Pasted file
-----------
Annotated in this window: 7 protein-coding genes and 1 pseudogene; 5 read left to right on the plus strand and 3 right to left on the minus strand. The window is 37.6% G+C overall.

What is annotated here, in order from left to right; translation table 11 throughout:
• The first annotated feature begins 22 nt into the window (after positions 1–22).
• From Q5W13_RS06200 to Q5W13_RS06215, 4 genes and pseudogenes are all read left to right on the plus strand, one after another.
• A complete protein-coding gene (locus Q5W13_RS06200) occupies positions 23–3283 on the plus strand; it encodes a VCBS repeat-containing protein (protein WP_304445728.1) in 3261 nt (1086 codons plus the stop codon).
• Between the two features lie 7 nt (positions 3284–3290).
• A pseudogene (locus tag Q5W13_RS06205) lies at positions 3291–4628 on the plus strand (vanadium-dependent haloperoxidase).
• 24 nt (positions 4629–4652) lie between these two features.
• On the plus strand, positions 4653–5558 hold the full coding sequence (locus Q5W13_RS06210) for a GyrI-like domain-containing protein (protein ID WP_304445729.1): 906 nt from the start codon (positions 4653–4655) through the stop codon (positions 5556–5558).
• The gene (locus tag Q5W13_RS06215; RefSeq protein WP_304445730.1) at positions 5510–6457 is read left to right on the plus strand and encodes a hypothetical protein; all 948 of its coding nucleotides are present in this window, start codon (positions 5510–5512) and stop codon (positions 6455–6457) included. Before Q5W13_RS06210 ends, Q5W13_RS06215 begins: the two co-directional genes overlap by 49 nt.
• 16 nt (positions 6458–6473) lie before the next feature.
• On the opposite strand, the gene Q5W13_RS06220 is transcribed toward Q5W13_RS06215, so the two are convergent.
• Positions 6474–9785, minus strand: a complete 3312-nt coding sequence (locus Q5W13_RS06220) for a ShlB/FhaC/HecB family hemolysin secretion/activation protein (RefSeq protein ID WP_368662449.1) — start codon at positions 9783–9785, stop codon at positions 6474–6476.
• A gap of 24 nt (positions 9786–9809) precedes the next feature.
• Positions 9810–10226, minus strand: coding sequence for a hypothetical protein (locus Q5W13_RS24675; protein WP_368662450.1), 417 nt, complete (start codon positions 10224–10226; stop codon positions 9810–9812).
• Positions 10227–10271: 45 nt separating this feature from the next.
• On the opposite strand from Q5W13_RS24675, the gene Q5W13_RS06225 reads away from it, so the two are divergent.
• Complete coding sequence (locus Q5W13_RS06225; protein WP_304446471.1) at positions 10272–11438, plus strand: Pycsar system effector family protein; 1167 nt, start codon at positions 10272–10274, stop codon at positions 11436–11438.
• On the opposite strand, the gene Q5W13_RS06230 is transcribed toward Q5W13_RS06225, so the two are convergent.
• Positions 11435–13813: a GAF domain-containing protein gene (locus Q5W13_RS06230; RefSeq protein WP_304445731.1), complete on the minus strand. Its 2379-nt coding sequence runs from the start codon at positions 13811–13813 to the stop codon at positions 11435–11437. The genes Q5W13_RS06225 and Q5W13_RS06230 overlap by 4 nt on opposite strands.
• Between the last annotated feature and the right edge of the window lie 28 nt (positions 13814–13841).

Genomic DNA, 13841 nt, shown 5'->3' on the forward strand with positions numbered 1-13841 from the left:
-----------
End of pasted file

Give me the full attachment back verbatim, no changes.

Annotated in this window: 7 protein-coding genes and 1 pseudogene; 5 read left to right on the plus strand and 3 right to left on the minus strand. The window is 37.6% G+C overall.

What is annotated here, in order from left to right; translation table 11 throughout:
• The first annotated feature begins 22 nt into the window (after positions 1–22).
• From Q5W13_RS06200 to Q5W13_RS06215, 4 genes and pseudogenes are all read left to right on the plus strand, one after another.
• A complete protein-coding gene (locus Q5W13_RS06200) occupies positions 23–3283 on the plus strand; it encodes a VCBS repeat-containing protein (protein WP_304445728.1) in 3261 nt (1086 codons plus the stop codon).
• Between the two features lie 7 nt (positions 3284–3290).
• A pseudogene (locus tag Q5W13_RS06205) lies at positions 3291–4628 on the plus strand (vanadium-dependent haloperoxidase).
• 24 nt (positions 4629–4652) lie between these two features.
• On the plus strand, positions 4653–5558 hold the full coding sequence (locus Q5W13_RS06210) for a GyrI-like domain-containing protein (protein ID WP_304445729.1): 906 nt from the start codon (positions 4653–4655) through the stop codon (positions 5556–5558).
• The gene (locus tag Q5W13_RS06215; RefSeq protein WP_304445730.1) at positions 5510–6457 is read left to right on the plus strand and encodes a hypothetical protein; all 948 of its coding nucleotides are present in this window, start codon (positions 5510–5512) and stop codon (positions 6455–6457) included. Before Q5W13_RS06210 ends, Q5W13_RS06215 begins: the two co-directional genes overlap by 49 nt.
• 16 nt (positions 6458–6473) lie before the next feature.
• On the opposite strand, the gene Q5W13_RS06220 is transcribed toward Q5W13_RS06215, so the two are convergent.
• Positions 6474–9785, minus strand: a complete 3312-nt coding sequence (locus Q5W13_RS06220) for a ShlB/FhaC/HecB family hemolysin secretion/activation protein (RefSeq protein ID WP_368662449.1) — start codon at positions 9783–9785, stop codon at positions 6474–6476.
• A gap of 24 nt (positions 9786–9809) precedes the next feature.
• Positions 9810–10226, minus strand: coding sequence for a hypothetical protein (locus Q5W13_RS24675; protein WP_368662450.1), 417 nt, complete (start codon positions 10224–10226; stop codon positions 9810–9812).
• Positions 10227–10271: 45 nt separating this feature from the next.
• On the opposite strand from Q5W13_RS24675, the gene Q5W13_RS06225 reads away from it, so the two are divergent.
• Complete coding sequence (locus Q5W13_RS06225; protein WP_304446471.1) at positions 10272–11438, plus strand: Pycsar system effector family protein; 1167 nt, start codon at positions 10272–10274, stop codon at positions 11436–11438.
• On the opposite strand, the gene Q5W13_RS06230 is transcribed toward Q5W13_RS06225, so the two are convergent.
• Positions 11435–13813: a GAF domain-containing protein gene (locus Q5W13_RS06230; RefSeq protein WP_304445731.1), complete on the minus strand. Its 2379-nt coding sequence runs from the start codon at positions 13811–13813 to the stop codon at positions 11435–11437. The genes Q5W13_RS06225 and Q5W13_RS06230 overlap by 4 nt on opposite strands.
• Between the last annotated feature and the right edge of the window lie 28 nt (positions 13814–13841).

Genomic DNA, 13841 nt, shown 5'->3' on the forward strand with positions numbered 1-13841 from the left: